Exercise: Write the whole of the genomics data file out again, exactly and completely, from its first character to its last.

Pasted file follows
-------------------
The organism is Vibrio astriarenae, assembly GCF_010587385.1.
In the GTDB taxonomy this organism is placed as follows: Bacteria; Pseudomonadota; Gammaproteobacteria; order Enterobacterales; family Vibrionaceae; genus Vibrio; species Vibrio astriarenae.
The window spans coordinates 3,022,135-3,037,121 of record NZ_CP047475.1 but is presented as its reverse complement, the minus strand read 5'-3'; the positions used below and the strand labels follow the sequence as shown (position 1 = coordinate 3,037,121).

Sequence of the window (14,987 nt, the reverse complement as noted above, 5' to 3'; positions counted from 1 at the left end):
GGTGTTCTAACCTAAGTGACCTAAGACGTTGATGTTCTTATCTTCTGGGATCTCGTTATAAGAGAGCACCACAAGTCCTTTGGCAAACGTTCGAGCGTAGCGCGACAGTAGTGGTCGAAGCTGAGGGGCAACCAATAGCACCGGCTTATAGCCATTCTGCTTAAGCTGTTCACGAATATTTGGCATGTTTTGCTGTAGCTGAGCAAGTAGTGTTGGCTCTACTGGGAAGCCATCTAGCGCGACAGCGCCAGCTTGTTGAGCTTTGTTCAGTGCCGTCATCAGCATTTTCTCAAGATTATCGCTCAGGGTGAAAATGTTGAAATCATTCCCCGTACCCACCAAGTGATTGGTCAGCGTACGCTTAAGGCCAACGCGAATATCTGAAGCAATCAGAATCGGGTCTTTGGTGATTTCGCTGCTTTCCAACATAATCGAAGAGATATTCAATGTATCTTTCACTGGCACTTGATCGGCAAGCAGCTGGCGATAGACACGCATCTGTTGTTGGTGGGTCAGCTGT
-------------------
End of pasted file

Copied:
The organism is Vibrio astriarenae, assembly GCF_010587385.1.
In the GTDB taxonomy this organism is placed as follows: Bacteria; Pseudomonadota; Gammaproteobacteria; order Enterobacterales; family Vibrionaceae; genus Vibrio; species Vibrio astriarenae.
The window spans coordinates 3,022,135-3,037,121 of record NZ_CP047475.1 but is presented as its reverse complement, the minus strand read 5'-3'; the positions used below and the strand labels follow the sequence as shown (position 1 = coordinate 3,037,121).

Sequence of the window (14,987 nt, the reverse complement as noted above, 5' to 3'; positions counted from 1 at the left end):
GGTGTTCTAACCTAAGTGACCTAAGACGTTGATGTTCTTATCTTCTGGGATCTCGTTATAAGAGAGCACCACAAGTCCTTTGGCAAACGTTCGAGCGTAGCGCGACAGTAGTGGTCGAAGCTGAGGGGCAACCAATAGCACCGGCTTATAGCCATTCTGCTTAAGCTGTTCACGAATATTTGGCATGTTTTGCTGTAGCTGAGCAAGTAGTGTTGGCTCTACTGGGAAGCCATCTAGCGCGACAGCGCCAGCTTGTTGAGCTTTGTTCAGTGCCGTCATCAGCATTTTCTCAAGATTATCGCTCAGGGTGAAAATGTTGAAATCATTCCCCGTACCCACCAAGTGATTGGTCAGCGTACGCTTAAGGCCAACGCGAATATCTGAAGCAATCAGAATCGGGTCTTTGGTGATTTCGCTGCTTTCCAACATAATCGAAGAGATATTCAATGTATCTTTCACTGGCACTTGATCGGCAAGCAGCTGGCGATAGACACGCATCTGTTGTTGGTGGGTCAGCTGT